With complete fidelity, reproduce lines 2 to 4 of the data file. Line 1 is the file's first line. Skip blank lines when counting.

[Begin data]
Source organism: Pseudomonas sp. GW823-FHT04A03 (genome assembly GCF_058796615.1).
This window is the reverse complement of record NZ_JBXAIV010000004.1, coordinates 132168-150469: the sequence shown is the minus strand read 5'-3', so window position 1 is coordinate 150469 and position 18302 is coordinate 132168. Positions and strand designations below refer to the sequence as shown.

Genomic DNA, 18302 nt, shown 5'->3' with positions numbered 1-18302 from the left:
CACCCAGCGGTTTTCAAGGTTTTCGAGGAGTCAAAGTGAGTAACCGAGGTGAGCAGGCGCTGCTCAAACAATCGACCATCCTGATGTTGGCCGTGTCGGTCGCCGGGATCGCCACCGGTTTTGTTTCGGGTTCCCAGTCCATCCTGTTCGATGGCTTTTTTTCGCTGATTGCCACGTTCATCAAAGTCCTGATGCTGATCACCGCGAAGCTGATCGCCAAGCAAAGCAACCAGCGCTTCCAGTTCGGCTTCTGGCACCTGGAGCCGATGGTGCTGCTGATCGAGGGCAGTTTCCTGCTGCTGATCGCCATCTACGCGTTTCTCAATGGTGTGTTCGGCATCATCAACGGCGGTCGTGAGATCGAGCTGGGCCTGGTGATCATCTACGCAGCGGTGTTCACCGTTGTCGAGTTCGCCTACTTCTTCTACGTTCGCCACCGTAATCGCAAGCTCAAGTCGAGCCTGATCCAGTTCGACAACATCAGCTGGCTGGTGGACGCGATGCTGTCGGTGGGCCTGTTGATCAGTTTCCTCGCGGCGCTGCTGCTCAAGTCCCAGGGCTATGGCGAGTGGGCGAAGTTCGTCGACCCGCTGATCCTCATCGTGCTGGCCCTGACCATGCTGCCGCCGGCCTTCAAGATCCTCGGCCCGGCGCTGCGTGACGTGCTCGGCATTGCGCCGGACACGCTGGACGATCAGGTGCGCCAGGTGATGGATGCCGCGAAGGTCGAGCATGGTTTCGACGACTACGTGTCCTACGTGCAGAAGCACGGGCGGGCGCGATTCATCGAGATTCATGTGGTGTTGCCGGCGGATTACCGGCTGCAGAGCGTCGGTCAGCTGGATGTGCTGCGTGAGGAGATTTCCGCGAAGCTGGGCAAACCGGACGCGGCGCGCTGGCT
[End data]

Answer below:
This window is the reverse complement of record NZ_JBXAIV010000004.1, coordinates 132168-150469: the sequence shown is the minus strand read 5'-3', so window position 1 is coordinate 150469 and position 18302 is coordinate 132168. Positions and strand designations below refer to the sequence as shown.

Genomic DNA, 18302 nt, shown 5'->3' with positions numbered 1-18302 from the left:
CACCCAGCGGTTTTCAAGGTTTTCGAGGAGTCAAAGTGAGTAACCGAGGTGAGCAGGCGCTGCTCAAACAATCGACCATCCTGATGTTGGCCGTGTCGGTCGCCGGGATCGCCACCGGTTTTGTTTCGGGTTCCCAGTCCATCCTGTTCGATGGCTTTTTTTCGCTGATTGCCACGTTCATCAAAGTCCTGATGCTGATCACCGCGAAGCTGATCGCCAAGCAAAGCAACCAGCGCTTCCAGTTCGGCTTCTGGCACCTGGAGCCGATGGTGCTGCTGATCGAGGGCAGTTTCCTGCTGCTGATCGCCATCTACGCGTTTCTCAATGGTGTGTTCGGCATCATCAACGGCGGTCGTGAGATCGAGCTGGGCCTGGTGATCATCTACGCAGCGGTGTTCACCGTTGTCGAGTTCGCCTACTTCTTCTACGTTCGCCACCGTAATCGCAAGCTCAAGTCGAGCCTGATCCAGTTCGACAACATCAGCTGGCTGGTGGACGCGATGCTGTCGGTGGGCCTGTTGATCAGTTTCCTCGCGGCGCTGCTGCTCAAGTCCCAGGGCTATGGCGAGTGGGCGAAGTTCGTCGACCCGCTGATCCTCATCGTGCTGGCCCTGACCATGCTGCCGCCGGCCTTCAAGATCCTCGGCCCGGCGCTGCGTGACGTGCTCGGCATTGCGCCGGACACGCTGGACGATCAGGTGCGCCAGGTGATGGATGCCGCGAAGGTCGAGCATGGTTTCGACGACTACGTGTCCTACGTGCAGAAGCACGGGCGGGCGCGATTCATCGAGATTCATGTGGTGTTGCCGGCGGATTACCGGCTGCAGAGCGTCGGTCAGCTGGATGTGCTGCGTGAGGAGATTTCCGCGAAGCTGGGCAAACCGGACGCGGCGCGCTGGCT